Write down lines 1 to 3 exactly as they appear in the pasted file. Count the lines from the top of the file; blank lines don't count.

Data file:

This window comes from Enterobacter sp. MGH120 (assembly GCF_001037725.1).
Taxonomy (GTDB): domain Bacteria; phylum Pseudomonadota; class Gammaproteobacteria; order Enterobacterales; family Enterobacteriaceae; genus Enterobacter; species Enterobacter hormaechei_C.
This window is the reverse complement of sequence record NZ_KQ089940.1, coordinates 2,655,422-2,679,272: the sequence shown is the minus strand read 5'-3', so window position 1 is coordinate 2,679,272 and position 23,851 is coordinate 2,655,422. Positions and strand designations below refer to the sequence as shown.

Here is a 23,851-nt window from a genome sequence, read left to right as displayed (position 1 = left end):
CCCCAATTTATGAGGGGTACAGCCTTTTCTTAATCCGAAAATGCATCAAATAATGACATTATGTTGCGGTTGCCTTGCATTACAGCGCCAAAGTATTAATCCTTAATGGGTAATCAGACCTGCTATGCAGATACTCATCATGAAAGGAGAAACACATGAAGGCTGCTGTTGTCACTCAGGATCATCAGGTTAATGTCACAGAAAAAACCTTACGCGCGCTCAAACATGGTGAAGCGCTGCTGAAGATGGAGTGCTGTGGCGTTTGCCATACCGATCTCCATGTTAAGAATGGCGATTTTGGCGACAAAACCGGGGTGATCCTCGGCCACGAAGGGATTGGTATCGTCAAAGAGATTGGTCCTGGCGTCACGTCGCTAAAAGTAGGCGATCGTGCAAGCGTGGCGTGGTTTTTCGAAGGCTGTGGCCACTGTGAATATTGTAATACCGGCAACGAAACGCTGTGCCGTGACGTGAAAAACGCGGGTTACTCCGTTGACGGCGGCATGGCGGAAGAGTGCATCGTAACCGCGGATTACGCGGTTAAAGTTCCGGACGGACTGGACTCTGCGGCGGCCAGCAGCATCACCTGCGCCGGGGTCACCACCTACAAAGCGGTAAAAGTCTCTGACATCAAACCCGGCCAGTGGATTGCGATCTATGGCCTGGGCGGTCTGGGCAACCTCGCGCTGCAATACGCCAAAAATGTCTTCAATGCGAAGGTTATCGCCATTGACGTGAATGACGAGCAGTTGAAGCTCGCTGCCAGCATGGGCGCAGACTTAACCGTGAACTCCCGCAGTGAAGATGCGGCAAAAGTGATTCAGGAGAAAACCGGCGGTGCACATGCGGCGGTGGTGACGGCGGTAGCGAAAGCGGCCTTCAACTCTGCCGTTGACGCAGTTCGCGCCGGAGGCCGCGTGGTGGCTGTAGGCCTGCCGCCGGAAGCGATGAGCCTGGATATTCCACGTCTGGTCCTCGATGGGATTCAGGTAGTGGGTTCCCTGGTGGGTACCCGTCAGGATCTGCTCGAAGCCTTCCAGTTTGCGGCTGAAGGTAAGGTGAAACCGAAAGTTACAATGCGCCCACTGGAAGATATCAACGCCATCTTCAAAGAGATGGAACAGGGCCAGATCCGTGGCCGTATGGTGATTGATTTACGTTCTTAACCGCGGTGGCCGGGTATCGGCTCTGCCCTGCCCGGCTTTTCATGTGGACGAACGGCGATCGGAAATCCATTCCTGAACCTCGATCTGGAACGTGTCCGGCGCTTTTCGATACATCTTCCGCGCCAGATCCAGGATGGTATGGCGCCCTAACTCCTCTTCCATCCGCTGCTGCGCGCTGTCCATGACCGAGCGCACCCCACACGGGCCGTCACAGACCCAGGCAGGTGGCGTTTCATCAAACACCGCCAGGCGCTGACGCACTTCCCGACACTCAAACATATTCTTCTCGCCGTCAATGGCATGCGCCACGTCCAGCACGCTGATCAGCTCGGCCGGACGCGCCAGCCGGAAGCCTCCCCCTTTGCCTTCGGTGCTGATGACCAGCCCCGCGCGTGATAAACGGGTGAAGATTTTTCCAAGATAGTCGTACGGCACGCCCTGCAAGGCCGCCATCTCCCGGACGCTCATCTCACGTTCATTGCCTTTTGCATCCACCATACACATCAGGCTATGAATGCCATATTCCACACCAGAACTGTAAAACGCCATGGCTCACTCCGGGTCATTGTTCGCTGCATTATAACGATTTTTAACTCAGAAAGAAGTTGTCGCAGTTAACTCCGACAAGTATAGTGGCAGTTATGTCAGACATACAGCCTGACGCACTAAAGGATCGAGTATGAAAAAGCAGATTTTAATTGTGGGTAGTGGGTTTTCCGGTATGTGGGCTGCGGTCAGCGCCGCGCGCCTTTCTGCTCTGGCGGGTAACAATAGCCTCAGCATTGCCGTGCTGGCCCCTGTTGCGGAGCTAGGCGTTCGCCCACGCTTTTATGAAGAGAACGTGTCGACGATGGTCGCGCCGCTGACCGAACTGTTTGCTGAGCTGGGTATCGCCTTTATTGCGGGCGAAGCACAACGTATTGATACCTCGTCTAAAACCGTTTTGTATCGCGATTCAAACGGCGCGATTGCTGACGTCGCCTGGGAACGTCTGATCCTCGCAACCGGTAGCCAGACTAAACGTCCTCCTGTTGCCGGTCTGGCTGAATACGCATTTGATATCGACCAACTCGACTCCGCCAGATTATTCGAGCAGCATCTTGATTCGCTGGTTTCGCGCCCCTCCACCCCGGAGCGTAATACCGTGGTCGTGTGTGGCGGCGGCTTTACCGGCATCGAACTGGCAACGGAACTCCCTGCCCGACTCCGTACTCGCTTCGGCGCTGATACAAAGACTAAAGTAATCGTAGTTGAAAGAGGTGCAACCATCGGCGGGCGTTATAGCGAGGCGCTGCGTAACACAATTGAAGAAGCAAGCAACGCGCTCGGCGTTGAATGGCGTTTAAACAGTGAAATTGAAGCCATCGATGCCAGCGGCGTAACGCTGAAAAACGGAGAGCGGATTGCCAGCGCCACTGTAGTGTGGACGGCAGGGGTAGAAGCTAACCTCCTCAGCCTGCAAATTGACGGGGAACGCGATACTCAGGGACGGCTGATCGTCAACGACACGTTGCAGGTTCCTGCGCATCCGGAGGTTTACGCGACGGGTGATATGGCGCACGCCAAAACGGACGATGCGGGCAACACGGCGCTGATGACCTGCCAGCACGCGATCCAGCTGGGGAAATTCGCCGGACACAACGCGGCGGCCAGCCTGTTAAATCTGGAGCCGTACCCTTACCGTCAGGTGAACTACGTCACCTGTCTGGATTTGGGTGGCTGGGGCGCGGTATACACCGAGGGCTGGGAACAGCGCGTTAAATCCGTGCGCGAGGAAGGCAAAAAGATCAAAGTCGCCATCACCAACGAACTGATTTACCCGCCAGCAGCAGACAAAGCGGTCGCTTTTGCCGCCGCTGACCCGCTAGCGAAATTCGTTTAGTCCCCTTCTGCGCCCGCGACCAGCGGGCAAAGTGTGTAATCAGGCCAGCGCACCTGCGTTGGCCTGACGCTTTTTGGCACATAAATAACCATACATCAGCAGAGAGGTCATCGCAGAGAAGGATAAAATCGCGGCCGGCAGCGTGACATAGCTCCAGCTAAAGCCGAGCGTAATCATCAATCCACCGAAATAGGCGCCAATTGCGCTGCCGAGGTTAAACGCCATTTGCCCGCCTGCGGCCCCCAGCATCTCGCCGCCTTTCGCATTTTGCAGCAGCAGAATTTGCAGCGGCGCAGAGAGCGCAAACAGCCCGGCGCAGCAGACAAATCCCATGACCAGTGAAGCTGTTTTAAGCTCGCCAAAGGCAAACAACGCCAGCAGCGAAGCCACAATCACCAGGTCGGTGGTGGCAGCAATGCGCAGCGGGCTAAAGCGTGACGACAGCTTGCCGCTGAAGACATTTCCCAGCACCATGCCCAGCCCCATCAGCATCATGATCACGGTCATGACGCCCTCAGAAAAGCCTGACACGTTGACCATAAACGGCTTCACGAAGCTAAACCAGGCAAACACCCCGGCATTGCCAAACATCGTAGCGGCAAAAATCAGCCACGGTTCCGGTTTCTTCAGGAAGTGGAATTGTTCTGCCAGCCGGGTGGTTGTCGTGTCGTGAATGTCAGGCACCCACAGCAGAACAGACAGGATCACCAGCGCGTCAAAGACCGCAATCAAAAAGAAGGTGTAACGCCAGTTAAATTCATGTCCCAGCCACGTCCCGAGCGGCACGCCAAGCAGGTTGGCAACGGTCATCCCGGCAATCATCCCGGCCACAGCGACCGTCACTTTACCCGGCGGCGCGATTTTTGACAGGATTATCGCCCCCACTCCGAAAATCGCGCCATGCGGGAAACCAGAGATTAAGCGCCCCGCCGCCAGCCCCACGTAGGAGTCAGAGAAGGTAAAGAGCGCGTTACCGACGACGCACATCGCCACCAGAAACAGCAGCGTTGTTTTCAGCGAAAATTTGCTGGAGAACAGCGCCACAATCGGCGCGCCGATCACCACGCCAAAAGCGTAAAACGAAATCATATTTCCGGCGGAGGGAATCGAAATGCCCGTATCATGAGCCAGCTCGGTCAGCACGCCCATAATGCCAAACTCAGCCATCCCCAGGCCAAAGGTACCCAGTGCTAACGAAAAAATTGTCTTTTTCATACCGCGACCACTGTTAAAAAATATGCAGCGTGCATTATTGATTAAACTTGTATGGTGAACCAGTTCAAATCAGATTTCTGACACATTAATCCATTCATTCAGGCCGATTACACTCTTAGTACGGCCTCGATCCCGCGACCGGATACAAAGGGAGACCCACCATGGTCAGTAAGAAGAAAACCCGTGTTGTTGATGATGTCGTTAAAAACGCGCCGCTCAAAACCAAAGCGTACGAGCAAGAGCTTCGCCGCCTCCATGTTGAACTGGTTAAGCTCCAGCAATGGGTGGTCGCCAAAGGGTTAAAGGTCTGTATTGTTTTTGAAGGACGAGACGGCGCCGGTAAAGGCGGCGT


This window comes from Enterobacter sp. MGH120 (assembly GCF_001037725.1).
Taxonomy (GTDB): domain Bacteria; phylum Pseudomonadota; class Gammaproteobacteria; order Enterobacterales; family Enterobacteriaceae; genus Enterobacter; species Enterobacter hormaechei_C.
This window is the reverse complement of sequence record NZ_KQ089940.1, coordinates 2,655,422-2,679,272: the sequence shown is the minus strand read 5'-3', so window position 1 is coordinate 2,679,272 and position 23,851 is coordinate 2,655,422. Positions and strand designations below refer to the sequence as shown.